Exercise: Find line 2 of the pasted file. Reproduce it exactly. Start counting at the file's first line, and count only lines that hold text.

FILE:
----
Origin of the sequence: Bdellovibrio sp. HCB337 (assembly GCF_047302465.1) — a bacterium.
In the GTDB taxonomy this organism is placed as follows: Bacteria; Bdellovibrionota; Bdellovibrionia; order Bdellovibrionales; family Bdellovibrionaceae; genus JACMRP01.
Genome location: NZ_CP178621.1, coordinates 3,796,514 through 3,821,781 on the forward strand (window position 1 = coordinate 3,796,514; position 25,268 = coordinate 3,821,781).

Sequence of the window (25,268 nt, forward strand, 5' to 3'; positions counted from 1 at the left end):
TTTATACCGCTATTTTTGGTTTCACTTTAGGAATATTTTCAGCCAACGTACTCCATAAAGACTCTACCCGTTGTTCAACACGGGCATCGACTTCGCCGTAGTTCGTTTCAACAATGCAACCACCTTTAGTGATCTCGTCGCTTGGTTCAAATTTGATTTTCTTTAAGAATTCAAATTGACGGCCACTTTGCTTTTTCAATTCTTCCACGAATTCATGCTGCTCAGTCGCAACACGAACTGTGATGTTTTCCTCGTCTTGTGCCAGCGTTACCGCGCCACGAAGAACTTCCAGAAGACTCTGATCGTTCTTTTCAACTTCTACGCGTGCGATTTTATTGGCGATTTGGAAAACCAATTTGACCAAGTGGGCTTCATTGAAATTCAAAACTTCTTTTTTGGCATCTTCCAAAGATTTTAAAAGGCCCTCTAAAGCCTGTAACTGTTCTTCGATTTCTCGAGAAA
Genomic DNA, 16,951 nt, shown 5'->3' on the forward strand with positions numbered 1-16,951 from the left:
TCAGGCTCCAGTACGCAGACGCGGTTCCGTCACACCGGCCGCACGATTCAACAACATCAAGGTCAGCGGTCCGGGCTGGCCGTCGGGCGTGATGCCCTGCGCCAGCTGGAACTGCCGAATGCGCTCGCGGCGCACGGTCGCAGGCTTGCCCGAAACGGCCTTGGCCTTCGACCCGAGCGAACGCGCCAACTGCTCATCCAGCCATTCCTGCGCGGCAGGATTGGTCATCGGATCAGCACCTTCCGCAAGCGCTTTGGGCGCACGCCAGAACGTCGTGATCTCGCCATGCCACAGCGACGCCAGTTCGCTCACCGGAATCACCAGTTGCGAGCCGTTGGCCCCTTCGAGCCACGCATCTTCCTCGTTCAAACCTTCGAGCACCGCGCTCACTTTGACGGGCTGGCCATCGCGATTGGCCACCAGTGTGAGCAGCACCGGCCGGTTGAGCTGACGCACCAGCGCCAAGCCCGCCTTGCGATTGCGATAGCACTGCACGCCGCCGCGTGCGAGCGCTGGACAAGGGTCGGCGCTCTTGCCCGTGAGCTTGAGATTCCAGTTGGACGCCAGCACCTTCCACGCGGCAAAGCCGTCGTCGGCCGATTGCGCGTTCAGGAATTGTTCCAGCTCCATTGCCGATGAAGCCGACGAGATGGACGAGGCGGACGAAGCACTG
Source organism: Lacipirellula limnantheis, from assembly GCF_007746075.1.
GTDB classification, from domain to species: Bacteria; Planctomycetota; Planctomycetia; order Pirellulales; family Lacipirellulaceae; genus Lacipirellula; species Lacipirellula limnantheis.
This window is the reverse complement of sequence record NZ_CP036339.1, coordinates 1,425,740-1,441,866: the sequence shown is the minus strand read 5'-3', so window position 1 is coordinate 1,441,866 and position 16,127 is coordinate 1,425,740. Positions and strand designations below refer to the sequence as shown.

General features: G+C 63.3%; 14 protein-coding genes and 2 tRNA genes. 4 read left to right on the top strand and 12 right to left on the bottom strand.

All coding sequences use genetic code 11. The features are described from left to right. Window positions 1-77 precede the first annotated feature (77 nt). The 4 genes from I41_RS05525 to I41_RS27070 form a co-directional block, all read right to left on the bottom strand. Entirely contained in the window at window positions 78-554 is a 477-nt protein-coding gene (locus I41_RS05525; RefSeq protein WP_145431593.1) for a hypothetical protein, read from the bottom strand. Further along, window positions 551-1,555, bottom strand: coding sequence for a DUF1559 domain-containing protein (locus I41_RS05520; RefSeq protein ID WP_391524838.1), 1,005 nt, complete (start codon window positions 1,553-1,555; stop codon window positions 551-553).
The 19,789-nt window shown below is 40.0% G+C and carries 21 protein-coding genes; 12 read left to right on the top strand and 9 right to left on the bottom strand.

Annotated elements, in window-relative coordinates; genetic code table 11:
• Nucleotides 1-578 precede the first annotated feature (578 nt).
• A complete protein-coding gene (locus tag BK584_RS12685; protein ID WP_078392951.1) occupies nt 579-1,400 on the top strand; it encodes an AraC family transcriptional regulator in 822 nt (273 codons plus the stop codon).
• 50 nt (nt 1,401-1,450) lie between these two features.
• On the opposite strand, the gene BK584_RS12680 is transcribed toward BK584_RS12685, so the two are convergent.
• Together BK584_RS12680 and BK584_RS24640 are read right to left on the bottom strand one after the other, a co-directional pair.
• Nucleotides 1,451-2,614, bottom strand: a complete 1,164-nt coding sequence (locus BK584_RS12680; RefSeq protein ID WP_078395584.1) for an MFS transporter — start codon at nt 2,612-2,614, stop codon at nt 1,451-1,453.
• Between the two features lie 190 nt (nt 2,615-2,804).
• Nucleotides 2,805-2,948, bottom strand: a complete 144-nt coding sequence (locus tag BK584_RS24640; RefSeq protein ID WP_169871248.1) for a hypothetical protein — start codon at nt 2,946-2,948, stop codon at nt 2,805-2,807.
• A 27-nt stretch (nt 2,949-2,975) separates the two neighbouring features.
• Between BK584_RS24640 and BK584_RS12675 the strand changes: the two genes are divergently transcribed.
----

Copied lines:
In the GTDB taxonomy this organism is placed as follows: Bacteria; Bdellovibrionota; Bdellovibrionia; order Bdellovibrionales; family Bdellovibrionaceae; genus JACMRP01.